Many defendants, irrespective of the relevant prosecuting body, may now face a lengthy delay before their trials begin.  Questions may be asked about the impact of a temporary suspension of justice, particularly when combined with the long-running nature of some complex criminal proceedings and the impact this may have on defendants; David Ames, for instance, was first charged on 17 February 2017 and his trial date of 15 September 2020 was agreed at a hearing back on 22 July 2019.  At least as a matter of principle, suspects in the U.K. are entitled to a trial within a reasonable time.  In practice, however, the Court’s interpretation of what is “reasonable” – particularly in cases involving complex fraud or bribery – can often stretch to many years.

The ensuing crisis inevitably raises the issue of remote participation via videoconferencing.  In 1992 the first videoconferencing facility for prisoners was established, allowing prisoners at Norwich Prison to participate remotely at Great Yarmouth Magistrates’ Court.  Many years passed before, in 2009, the first videoconferencing facility was established at a prison station, allowing defendants detained by the police to appear remotely the following year at courts in Kent and London.  HMCTS, the executive agency tasked with administering U.K. courts and tribunals, continues to expand the use of videoconferencing throughout the justice system but this does not extend to remote participation of 12 jurors in each Crown Court trial.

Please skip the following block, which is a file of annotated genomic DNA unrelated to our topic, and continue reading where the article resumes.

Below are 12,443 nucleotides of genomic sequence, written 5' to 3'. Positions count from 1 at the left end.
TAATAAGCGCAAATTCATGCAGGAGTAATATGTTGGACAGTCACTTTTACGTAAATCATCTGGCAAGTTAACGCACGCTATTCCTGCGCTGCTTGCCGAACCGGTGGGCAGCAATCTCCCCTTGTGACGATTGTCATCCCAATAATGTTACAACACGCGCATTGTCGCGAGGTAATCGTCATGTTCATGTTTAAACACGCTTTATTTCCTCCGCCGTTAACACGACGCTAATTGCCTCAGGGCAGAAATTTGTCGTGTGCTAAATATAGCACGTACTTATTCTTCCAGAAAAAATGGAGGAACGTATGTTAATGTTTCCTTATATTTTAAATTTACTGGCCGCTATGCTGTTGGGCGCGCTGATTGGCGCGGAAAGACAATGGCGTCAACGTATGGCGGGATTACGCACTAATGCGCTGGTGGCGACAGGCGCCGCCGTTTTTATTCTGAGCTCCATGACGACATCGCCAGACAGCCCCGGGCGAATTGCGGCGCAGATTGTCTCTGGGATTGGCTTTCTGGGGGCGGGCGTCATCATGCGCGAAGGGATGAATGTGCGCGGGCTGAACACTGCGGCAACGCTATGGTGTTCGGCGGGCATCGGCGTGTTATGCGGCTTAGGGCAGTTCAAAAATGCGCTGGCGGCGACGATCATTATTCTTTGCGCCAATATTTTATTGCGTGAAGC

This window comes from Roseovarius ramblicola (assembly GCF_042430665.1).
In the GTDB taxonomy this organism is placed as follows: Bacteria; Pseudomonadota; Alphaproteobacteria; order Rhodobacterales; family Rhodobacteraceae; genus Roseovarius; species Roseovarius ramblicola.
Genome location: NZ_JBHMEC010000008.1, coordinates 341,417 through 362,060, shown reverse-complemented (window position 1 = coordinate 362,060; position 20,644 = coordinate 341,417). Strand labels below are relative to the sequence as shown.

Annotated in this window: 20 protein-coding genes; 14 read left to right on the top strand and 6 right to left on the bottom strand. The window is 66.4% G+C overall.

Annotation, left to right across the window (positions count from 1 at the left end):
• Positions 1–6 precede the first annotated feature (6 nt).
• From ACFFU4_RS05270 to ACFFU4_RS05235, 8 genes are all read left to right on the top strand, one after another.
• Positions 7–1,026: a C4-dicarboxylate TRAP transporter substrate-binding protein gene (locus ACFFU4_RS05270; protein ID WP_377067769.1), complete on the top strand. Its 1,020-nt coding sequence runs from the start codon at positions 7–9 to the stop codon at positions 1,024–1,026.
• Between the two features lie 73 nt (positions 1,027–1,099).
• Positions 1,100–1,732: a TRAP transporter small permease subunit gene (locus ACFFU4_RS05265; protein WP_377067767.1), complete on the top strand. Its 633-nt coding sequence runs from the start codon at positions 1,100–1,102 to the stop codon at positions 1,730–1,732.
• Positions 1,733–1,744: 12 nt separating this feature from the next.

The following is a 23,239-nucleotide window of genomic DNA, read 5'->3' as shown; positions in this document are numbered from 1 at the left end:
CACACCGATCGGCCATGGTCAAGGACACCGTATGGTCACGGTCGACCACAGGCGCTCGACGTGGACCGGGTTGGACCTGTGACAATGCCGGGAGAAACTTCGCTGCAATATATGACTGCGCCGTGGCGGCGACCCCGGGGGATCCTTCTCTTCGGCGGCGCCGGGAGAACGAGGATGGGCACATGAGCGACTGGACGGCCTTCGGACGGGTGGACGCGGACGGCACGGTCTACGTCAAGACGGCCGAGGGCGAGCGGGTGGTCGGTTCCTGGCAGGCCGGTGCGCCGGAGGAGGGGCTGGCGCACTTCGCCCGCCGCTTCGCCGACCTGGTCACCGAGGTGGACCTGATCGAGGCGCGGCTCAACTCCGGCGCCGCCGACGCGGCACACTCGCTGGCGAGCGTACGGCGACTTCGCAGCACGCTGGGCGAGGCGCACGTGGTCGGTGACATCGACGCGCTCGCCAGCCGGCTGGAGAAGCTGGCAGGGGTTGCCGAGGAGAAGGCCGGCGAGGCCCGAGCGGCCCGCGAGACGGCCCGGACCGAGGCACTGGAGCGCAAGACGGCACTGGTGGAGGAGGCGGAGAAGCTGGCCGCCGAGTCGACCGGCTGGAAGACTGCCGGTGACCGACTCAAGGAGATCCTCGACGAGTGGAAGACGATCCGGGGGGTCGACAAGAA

In 2017, Transform Justice published a paper entitled Defendants on video – conveyor belt justice or a revolution in access?  The author, Penelope Gibbs, notes that the use of video hearings for both defendants and prisoners steadily increased over the preceding ten years but that unresolved questions remained on the effect of a video-only appearance on a defendant’s ability to participate in the trial, the relationship between defendant and judge and their perceptions of both jury and judge.  She raised the question as to whether virtual hearings ultimately affect the outcome of a trial, noting a limited amount of data available but a general perception amongst some legal professionals that bail would be less likely when the defendant only appeared via video.